The People Would Come Because It Was Needed - Interview with Karen O'Brien


Karen O’Brien has an infectious passion for the value of playgroups. With fifteen years of experience as a playgroup mum and Contact Person — and many of those as both a Zone Coordinator and for a period of time, a Project Officer — Karen’s experience spans several roles and rural communities.

First introduced to playgroup when her family moved from Gatton to Kingaroy in 1991, Karen recalls the knock on the door inviting her to bring her 12-month-old son along to the newly formed playgroup. Having loved the experience so much and being a community-minded person wanting to forge new friendships, Karen immediately became the Contact Person for the newly formed Biscuit Tin Playgroup at the local Catholic Church Hall. A long and valued association had begun.

"The group was so big and we had lots of teen mums, the church put me through basic counselling courses and I started a playgroup for teen mums — they didn’t feel like they fitted in with the dynamics of the local playgroups. Then I became the South Burnett Zone Coordinator. I was setting up playgroups and guiding them."

Returning to Gatton after five years, Karen became Zone Coordinator for the Lockyer Valley.

"I started a new playgroup there which became huge. We had 60 families, which eventually became three days a week ... I had the gift of the gab and we were given our own building and had our own toy library."

With a long gap between two of her three children, Karen was honoured when the Association employed her as a part-time Project Officer, tasked in 1999 with setting up playgroups in South West Queensland under a six-month funding contract. Karen was determined, taking every opportunity she could find to establish playgroups and develop her skills.

"I’d go across the Lockyer Valley, Toowoomba and to its outskirts setting up playgroups, finding venues and putting up notices. That’s when the toy libraries were invaluable because once you had a venue, which was the biggest challenge, then the people would come – because it was needed ... I set up 54 playgroups in six months and probably about 50 over the other 15 years. Some are still running today. My playgroups were structured. I wanted them to be educational, with the parents playing with the children. The greatest gift a parent can give a child is to play with them ...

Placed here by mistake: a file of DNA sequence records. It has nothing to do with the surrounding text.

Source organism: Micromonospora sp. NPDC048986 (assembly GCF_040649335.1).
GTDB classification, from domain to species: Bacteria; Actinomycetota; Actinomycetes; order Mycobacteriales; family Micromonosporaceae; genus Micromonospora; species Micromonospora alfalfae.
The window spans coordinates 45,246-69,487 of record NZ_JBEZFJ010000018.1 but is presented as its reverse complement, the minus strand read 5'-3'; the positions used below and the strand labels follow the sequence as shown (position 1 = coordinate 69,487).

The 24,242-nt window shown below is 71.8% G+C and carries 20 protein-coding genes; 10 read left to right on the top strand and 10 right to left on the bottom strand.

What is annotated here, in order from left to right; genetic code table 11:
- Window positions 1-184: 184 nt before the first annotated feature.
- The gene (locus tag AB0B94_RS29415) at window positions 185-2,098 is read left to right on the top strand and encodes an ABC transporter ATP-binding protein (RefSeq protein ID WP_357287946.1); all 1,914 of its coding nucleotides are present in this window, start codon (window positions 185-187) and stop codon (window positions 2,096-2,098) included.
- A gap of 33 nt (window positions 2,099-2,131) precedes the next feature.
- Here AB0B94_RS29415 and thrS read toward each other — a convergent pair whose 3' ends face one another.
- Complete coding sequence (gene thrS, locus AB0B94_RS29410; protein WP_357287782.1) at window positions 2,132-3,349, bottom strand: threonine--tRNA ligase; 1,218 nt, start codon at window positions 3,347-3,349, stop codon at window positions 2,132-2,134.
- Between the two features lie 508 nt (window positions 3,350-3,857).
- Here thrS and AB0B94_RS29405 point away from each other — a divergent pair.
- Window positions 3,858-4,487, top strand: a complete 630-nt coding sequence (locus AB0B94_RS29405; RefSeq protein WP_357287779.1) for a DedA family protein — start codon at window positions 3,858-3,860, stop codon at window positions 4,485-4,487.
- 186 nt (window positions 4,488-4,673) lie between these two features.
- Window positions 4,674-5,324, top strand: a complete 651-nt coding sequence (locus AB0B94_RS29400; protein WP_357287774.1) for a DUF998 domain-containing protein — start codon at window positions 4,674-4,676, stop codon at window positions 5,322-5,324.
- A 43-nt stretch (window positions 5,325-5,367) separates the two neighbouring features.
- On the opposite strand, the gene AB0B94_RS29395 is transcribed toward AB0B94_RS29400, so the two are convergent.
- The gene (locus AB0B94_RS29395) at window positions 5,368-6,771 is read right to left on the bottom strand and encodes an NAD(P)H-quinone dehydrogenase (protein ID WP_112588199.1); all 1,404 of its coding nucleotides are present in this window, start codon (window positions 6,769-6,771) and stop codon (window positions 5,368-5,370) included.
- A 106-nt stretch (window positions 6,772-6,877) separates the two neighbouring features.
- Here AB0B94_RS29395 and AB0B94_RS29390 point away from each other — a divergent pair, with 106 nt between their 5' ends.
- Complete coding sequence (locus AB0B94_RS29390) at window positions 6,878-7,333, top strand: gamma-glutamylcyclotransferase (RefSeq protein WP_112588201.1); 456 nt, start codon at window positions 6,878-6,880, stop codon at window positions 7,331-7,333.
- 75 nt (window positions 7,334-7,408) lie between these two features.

"At conferences, I had the opportunity to attend personal development sessions with many speakers, like Dr John Irvine and child educators, which helped me personally, and I could share that with the playgroups and families I was involved with ... Even though they paid me to do a job I loved, I would have done it for nothing."

The key to Karen’s success was her passion, community spirit, getting to know playgroup members and her determination to help others. From being a support to the mothers in the groups, providing contact information for those in need and setting up playgroups for teenage mums, she loved helping others, creating a sense of belonging and facilitating family bonding.

"I didn’t have tertiary education and I had a point to prove. The key was getting to know the members and knowing their skills and strengths and tapping into those made your group even more amazing ... I felt very satisfied that I could help a lot of people. We were creating a tribe. The parents and children were happy, it was somewhere to go, and lifelong friendships were made."

Today, Karen considers establishing so many playgroups and being awarded life membership as being one of her proudest moments, along with the validation of her efforts when offered employment.

"It gave me a great sense of pride and accomplishment ... my proudest moment was when I was given life membership. I felt the gratitude and was very honoured. I was the tenth person to be awarded life membership but the first regional award."

When asked about the benefit of the playgroup movement to regional Queensland, Karen simply describes the impact as ‘huge’.

"The regions had different needs to the city – the distances, different dynamics, access and often a lack of money, so toy libraries were important ... Playgroups became a communication hub for the parents, the community really appreciated what we were doing. ... it was an exciting time and I loved the culture of it."

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